26 August 2011 15:55 [Source: ICIS news]
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LONDON (ICIS)--The European ethylene and propylene contract prices have been fully agreed lower for September, as upstream price volatility and economic uncertainty are factored in, although the magnitude of decrease differs according to market fundamentals, said market players on Friday.
The first ethylene (C2) contract settlement, at €1,115/tonne ($1,593/tonne), down by €5/tonne from August, was reached between one net producer and one net consumer. The agreement has been concluded on a free delivered (FD) northwest Europe (NWE) basis.
The settlement was soon followed by another involving another net producer and net consumer. A third net manufacturer has also officially confirmed this figure with the same net consumer.
The sellers involved in the September ethylene agreements said that the number is largely in line with their expectations. One of the suppliers said that the balanced market, with a possible short tendency (because of the forthcoming cracker schedule), is being weighed against lower upstream crude and naphtha costs compared with the end of last month and general economic concerns.
The fact that crude and naphtha prices are creeping up again, following the drop earlier in the month, resulting from the recent turmoil in the financial markets and only small differences in buying and selling ideas, resulted in only a marginal reduction, said buying and selling sources.
Discontent about the ethylene settlement, however, was noted in a few cases.
One producer said it had wanted to hold out for price stability to restore market confidence and to avoid jeopardising cracker economics, given the loss in certain co-product credits. It, however, acknowledges that “the number has been done and it is not a big difference”.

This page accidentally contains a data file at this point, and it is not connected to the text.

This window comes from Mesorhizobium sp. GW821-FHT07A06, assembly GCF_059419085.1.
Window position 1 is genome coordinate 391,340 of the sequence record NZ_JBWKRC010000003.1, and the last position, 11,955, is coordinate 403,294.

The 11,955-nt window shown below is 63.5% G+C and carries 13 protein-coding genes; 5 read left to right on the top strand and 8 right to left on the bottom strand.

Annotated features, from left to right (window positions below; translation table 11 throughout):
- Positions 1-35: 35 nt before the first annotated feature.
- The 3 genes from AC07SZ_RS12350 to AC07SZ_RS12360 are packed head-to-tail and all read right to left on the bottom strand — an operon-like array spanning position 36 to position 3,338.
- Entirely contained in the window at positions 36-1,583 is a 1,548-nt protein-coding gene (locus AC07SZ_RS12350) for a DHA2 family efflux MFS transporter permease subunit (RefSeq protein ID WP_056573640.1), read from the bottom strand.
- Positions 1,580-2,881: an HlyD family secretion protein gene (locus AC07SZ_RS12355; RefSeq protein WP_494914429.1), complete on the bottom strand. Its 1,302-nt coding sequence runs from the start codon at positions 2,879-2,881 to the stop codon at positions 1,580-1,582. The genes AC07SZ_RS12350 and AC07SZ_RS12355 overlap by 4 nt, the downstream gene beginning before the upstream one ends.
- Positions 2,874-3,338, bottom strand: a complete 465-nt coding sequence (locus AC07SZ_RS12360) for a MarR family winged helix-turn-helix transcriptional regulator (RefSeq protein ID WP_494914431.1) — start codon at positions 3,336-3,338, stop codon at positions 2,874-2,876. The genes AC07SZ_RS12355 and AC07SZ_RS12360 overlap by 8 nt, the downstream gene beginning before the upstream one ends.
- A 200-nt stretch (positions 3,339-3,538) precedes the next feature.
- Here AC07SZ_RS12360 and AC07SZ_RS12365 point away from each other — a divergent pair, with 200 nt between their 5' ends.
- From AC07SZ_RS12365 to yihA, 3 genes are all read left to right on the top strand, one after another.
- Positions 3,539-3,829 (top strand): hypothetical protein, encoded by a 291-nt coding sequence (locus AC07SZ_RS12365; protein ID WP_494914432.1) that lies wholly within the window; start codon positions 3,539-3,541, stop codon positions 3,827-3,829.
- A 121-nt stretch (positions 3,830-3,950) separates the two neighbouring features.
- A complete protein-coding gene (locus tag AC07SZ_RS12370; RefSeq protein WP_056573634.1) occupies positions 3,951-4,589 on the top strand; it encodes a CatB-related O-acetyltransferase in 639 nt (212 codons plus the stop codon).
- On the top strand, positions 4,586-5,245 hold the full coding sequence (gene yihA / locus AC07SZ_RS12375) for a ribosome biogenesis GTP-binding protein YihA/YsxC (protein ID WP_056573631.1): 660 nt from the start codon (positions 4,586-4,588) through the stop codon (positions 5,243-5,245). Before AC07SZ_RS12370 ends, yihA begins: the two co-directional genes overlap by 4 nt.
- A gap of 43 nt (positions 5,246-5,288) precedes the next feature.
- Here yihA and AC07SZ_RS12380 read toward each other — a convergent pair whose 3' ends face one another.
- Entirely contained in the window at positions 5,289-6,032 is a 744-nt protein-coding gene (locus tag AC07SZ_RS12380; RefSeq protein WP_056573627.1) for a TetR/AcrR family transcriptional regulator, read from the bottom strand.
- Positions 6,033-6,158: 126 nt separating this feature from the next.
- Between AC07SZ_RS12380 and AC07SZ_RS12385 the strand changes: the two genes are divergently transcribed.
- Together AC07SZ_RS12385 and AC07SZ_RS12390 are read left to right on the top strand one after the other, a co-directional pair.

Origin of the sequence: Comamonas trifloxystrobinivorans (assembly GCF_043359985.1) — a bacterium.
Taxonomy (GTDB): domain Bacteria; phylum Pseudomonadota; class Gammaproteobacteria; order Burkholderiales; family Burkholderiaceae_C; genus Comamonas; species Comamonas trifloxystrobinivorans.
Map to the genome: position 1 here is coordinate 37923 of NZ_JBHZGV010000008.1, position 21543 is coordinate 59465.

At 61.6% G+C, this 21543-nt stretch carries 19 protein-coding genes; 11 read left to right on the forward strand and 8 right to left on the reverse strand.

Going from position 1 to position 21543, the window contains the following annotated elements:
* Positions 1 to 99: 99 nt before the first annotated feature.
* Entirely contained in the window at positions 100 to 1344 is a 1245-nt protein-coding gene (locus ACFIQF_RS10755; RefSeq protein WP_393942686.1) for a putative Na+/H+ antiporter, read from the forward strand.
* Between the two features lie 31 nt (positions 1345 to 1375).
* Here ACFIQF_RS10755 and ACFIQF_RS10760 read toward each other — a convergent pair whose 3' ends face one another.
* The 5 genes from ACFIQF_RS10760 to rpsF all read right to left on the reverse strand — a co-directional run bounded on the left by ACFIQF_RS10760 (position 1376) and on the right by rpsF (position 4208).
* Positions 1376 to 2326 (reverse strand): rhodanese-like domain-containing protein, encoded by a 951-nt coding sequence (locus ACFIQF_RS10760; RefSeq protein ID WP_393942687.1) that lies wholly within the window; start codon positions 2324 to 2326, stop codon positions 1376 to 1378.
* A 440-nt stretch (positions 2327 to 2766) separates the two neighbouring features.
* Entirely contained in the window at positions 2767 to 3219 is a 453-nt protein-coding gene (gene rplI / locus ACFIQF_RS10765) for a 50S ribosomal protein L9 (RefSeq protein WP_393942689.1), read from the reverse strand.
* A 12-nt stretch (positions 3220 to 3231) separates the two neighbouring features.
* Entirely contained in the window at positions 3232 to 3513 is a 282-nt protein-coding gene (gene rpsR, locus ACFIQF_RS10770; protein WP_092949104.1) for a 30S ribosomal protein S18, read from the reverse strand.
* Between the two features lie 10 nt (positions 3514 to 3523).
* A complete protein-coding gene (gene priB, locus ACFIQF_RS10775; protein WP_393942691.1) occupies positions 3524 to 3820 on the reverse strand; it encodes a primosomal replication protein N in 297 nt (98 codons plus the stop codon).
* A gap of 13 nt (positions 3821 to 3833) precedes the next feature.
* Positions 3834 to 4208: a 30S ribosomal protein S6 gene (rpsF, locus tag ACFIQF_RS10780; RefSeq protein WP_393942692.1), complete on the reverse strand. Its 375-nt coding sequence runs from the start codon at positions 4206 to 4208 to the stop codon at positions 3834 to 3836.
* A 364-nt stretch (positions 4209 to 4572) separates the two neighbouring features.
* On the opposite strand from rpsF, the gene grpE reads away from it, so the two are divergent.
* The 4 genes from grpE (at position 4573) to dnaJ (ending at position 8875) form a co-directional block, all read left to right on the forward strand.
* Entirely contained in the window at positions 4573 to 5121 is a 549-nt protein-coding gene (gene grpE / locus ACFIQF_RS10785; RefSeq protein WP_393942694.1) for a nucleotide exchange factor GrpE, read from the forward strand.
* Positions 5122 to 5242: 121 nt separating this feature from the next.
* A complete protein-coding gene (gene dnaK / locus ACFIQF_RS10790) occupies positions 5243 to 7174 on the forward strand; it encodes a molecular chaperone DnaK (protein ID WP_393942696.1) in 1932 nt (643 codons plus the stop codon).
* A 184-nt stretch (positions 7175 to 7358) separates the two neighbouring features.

By contrast, two pure consumers are dissatisfied with the reduction of €5/tonne agreed by net integrated buyers, believing that it could have gone down by at least €10/tonne as a fairer reflection for pure non-integrated buyers.
For propylene (C3), the first settlement was agreed down by €37/tonne at €1,078/tonne FD NWE, between a net producer and a pure consumer. This was followed by a net consumer with the same producer, which was involved in the initial settlement, and a second net manufacturer.
The reduction of €37/tonne is considered a “compromise” between the buying and selling sides, reflecting the residual length in the market. The causes are some weakness in the downstream market and recent derivative problems, and the reduction in upstream costs compared with the end of last month. The decrease in the contract price was also necessary to make derivatives competitive with other regions.
The customer involved in the first settlement is slightly disappointed that it had not secured a larger reduction of €40/tonne, but said that derivatives were pushing for an upstream settlement and minus €37/tonne was the “next best option”.
($1 = €0.70)
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